Fed likely to continue with rapid interest rate hikes despite inflation respite

The rapid pace of inflation eased in July for the first time in months, but the slowdown in price gains is likely not enough for the Federal Reserve to take its foot off the brakes as it tries to cool the US economy and tame rising costs.

The Labor Department reported on Wednesday that the consumer price index, a broad measure of the price for everyday goods including gasoline, groceries and rents, rose 8.5% in July from a year ago, below the 9.1% year-over-year surge recorded in June. Prices were unchanged in the one-month period from June.

The so-called core measure – which strips out food and energy – climbed 0.2% in July and 5.9% from the previous year, a marked slowdown from June.

While the moderation is likely a welcome respite for the Fed as it tries to wrestle inflation under control, consumer prices still remain at a painful, multi-decade high. On top of that, the Labor Department reported last week that employers unexpectedly added 528,000 jobs in July – nearly double the estimate from economists – suggesting the economy is still red-hot.

HOW THE FEDERAL RESERVE MISSED THE MARK ON SURGING INFLATION

US inflation

A customer shops at a supermarket in Millbrae, California, the United States, Aug. 10, 2022. ((Photo by Li Jianguo/Xinhua via Getty Images) / Getty Images)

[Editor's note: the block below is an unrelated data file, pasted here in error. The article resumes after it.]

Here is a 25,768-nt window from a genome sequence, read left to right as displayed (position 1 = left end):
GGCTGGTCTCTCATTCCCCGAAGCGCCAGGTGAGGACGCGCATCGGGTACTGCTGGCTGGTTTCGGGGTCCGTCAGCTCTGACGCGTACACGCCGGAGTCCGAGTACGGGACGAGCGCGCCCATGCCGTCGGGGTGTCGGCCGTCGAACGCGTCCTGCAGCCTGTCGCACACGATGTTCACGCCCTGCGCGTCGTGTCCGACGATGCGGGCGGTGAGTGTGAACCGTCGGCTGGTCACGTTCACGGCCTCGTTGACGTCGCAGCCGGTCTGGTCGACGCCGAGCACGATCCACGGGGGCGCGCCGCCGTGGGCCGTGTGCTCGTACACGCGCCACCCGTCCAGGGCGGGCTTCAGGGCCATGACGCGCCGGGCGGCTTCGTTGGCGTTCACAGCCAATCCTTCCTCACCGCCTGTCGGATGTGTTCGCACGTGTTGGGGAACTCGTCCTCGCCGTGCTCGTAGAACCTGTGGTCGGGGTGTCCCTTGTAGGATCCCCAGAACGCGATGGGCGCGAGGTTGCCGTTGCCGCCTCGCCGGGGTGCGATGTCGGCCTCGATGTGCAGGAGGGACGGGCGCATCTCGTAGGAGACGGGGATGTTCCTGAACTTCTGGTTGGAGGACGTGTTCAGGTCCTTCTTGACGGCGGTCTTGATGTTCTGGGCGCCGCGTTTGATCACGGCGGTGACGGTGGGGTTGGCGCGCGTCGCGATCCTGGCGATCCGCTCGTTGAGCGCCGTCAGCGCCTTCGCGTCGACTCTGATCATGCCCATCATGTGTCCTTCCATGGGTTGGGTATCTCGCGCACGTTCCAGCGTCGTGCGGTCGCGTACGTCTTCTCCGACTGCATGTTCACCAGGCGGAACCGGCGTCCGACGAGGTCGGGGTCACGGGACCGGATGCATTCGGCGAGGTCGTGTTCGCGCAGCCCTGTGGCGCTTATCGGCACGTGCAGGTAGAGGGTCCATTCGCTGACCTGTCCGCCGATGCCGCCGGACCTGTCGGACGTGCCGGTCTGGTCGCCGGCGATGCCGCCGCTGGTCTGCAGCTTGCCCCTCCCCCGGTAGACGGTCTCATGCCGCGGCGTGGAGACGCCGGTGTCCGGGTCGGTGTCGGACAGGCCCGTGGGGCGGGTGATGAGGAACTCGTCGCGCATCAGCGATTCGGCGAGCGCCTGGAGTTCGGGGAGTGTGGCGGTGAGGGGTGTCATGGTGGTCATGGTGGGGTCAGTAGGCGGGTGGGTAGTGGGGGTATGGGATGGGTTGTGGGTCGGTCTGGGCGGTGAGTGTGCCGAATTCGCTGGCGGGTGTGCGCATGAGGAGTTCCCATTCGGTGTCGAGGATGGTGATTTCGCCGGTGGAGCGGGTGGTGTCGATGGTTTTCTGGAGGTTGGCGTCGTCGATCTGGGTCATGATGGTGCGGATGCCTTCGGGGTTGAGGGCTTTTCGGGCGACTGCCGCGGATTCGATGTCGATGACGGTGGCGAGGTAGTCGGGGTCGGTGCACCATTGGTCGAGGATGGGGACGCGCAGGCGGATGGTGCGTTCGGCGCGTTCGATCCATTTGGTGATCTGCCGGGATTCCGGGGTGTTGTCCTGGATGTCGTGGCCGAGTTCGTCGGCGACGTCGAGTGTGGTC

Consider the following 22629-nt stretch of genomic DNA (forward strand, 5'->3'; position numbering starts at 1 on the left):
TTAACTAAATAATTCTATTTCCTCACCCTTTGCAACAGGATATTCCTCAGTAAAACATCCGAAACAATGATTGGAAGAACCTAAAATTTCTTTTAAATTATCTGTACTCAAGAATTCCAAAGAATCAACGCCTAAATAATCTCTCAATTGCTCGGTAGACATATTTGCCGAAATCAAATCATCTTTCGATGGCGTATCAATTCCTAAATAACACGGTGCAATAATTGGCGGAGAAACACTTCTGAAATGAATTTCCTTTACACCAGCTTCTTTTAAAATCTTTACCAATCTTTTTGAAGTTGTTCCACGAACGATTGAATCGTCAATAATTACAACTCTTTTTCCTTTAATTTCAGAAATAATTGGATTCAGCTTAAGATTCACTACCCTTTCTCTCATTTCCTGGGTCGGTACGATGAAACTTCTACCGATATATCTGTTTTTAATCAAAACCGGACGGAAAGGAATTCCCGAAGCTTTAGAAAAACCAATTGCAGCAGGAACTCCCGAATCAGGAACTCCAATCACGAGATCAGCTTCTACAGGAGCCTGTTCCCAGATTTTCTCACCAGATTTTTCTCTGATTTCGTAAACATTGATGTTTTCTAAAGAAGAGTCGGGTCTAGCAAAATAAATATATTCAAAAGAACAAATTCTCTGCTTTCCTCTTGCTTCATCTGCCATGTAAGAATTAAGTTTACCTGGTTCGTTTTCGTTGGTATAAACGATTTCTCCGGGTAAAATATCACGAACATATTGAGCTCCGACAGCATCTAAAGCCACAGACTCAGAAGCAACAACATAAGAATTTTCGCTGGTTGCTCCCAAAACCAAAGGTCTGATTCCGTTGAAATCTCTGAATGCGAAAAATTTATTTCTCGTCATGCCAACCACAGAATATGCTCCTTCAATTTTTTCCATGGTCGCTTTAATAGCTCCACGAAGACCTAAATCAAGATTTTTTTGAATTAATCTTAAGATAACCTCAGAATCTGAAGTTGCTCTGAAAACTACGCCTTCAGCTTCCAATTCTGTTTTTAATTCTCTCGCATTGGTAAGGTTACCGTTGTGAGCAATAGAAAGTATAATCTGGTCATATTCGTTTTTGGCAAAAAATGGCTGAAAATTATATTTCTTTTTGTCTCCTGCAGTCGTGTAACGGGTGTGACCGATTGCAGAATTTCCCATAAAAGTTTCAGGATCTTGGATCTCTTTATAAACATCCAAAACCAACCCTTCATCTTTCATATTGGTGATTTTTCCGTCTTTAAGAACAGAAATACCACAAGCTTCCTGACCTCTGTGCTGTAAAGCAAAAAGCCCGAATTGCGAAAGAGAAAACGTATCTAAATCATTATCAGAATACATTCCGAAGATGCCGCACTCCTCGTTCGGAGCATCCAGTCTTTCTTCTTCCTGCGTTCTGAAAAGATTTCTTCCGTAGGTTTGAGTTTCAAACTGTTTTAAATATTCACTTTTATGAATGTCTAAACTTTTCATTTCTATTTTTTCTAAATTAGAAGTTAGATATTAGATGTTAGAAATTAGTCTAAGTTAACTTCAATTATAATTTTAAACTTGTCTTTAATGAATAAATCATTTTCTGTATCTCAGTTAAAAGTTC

“This data will not alter the path of monetary policy out of the Federal Reserve,” said Joe Brusuelas, RSM chief economist. “We expect a 75 basis point hike at the September meeting due to the hot labor market and the broadening out of inflation into the housing sector that is now a large part of the policy challenge.”

Fed policymakers have signaled in recent days that they remain inclined to approve another mega-sized interest rate hike – either 50 or 75 basis points – when they meet towards the end of September. There will be another round of inflation and jobs data before the meeting on Sept. 20-21.

“I still think 50 basis points is the case, but I am open to 75 should the data evolve differently,” San Francisco Fed President Mary Daly told Bloomberg TV on Thursday. She added that while the July figures are “significant… they’re not victory.”

“It really needs us to stay data dependent and not call it,” she added.

Traders are split over how big the Fed may go in September, with 55% pricing in a chance of a 50 basis point increase and 45% putting their money on a 75 basis point hike in the fall, according to the CME Group’s FedWatch tool, which tracks trading.

Federal Reserve Jerome Powell

Federal Reserve Chair Jerome Powell arrives to speak at a news conference, Tuesday, March 3, 2020, to discuss an announcement from the Federal Open Market Committee, in Washington. ((AP Photo/Jacquelyn Martin) / AP Newsroom)

Policymakers approved the second straight 75 basis-point hike in July and hinted in their post-meeting statement that additional increases are likely in the coming months as they remain “strongly committed to returning inflation to its 2% objective.”

Chairman Jerome Powell said during his post-meeting press conference that another 75 basis point hike could be appropriate in the future, but that it ultimately hinges on upcoming economic data.

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“We’re going to watch the data and the evolving outlook very carefully and factor in everything and make a decision in September about what to do,” Powell said. “I’m not really going to provide any specific guidance about what that might be. But I mentioned that we might do another unusually large rate increase, but that’s not a decision that we’ve made at all.”

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